I did the KC good citizen training with mine. Currently my youngest dog is at a training. I would recommend a group dog training class. The dog learns how to behave around other dogs and people too.
We did puppy classes and I'd like to do agility at some point.
When we first bought our puppy home we worked on socialisation every single day. I wanted a confident dog so I made sure he went everywhere and met as many different people and places as possible.
It's mostly worked, he is now a year old and goes anywhere. He is slightly reactive to some dogs unfortunately but I'm not sure if that's just teenage hormones!!
We also did the KC good citizen training. Managed to finish the gold level just before lock down.
Through this group we also did scent training which dog loves doing.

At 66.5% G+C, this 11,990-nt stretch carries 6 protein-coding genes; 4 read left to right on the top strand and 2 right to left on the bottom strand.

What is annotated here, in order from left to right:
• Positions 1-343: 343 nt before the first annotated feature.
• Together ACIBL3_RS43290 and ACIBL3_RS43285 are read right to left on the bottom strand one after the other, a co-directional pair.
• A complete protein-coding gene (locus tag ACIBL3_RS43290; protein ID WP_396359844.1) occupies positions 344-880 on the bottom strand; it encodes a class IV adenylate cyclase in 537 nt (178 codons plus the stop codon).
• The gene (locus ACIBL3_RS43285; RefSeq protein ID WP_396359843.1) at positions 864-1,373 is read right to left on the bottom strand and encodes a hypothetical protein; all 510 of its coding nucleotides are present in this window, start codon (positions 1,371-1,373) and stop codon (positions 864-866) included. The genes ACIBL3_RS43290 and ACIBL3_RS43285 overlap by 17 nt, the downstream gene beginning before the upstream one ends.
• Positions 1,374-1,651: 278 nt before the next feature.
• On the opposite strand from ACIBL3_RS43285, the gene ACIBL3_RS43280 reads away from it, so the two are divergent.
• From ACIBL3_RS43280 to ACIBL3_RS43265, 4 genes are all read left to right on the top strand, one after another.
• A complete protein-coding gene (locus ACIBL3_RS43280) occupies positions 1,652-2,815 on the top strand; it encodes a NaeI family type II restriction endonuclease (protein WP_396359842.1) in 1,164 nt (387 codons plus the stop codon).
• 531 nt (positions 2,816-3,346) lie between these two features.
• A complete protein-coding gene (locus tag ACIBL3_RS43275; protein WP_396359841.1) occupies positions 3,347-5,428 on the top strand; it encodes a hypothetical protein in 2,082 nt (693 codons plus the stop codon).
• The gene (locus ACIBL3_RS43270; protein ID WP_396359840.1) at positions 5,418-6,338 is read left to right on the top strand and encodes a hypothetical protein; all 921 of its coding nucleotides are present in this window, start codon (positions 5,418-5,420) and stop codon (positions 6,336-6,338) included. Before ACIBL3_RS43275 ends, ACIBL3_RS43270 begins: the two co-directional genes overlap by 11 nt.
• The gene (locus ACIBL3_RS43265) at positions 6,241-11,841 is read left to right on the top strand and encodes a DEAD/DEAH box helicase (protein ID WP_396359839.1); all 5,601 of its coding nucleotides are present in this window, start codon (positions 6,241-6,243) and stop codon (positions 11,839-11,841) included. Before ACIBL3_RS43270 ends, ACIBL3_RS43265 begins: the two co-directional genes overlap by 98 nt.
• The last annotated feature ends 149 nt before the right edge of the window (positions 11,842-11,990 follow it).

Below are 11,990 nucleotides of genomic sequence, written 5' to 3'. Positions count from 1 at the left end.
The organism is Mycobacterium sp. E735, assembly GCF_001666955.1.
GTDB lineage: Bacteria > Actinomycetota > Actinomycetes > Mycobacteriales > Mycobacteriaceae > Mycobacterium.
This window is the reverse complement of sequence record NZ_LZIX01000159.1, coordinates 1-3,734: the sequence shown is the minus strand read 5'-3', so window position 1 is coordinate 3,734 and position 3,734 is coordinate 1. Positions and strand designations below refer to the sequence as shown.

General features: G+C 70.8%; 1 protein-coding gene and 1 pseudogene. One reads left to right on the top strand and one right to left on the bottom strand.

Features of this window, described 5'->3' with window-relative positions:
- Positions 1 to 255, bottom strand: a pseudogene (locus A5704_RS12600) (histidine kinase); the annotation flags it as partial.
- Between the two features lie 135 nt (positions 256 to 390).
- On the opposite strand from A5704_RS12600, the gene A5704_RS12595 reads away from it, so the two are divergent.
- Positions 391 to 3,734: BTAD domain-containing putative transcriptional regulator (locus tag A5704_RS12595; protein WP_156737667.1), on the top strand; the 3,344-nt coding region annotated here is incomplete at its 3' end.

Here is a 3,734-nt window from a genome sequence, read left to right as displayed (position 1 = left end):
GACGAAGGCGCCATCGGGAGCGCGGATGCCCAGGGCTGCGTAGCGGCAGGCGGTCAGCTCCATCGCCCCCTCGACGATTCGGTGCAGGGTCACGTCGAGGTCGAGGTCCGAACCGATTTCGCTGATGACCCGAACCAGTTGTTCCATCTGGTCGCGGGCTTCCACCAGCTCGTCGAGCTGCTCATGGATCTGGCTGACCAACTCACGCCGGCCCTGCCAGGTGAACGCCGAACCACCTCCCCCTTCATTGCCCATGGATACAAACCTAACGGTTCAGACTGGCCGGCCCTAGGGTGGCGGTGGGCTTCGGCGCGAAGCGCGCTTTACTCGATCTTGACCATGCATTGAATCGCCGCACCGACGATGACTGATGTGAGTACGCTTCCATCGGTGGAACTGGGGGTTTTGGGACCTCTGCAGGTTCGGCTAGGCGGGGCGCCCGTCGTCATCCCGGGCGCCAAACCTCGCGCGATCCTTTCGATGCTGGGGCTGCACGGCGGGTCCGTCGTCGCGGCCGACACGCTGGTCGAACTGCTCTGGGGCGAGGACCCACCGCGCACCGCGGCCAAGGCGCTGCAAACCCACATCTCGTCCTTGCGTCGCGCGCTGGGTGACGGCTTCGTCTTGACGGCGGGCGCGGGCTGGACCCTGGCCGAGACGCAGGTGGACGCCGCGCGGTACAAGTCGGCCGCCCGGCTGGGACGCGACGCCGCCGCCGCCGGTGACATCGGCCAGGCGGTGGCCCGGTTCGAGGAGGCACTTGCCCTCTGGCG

They also did rally dog training but that wasn't my cup of tea. Hoping to start agility this year/next.
This is really helpful. They don’t seem to have a puppy section for the KC in my area. But I think I will do a mixture of solo and mixed training.
My last dog couldn’t go near another dog due to the damage he would do. So I don’t want to get this wrong.
They will be coming to work with me everyday and there are lots of dogs there but I want them to be able to see dogs out and about and be okay as well. I live in a little quiet village. So have plans to go to other places for more of a visit to nosier places.
Also. The groomers as soon as I can. And to my favourite dog friendly cafe. So they get used to being in there and learning how to be in there.
All of this but not over doing it. Phew. It’s a mine field.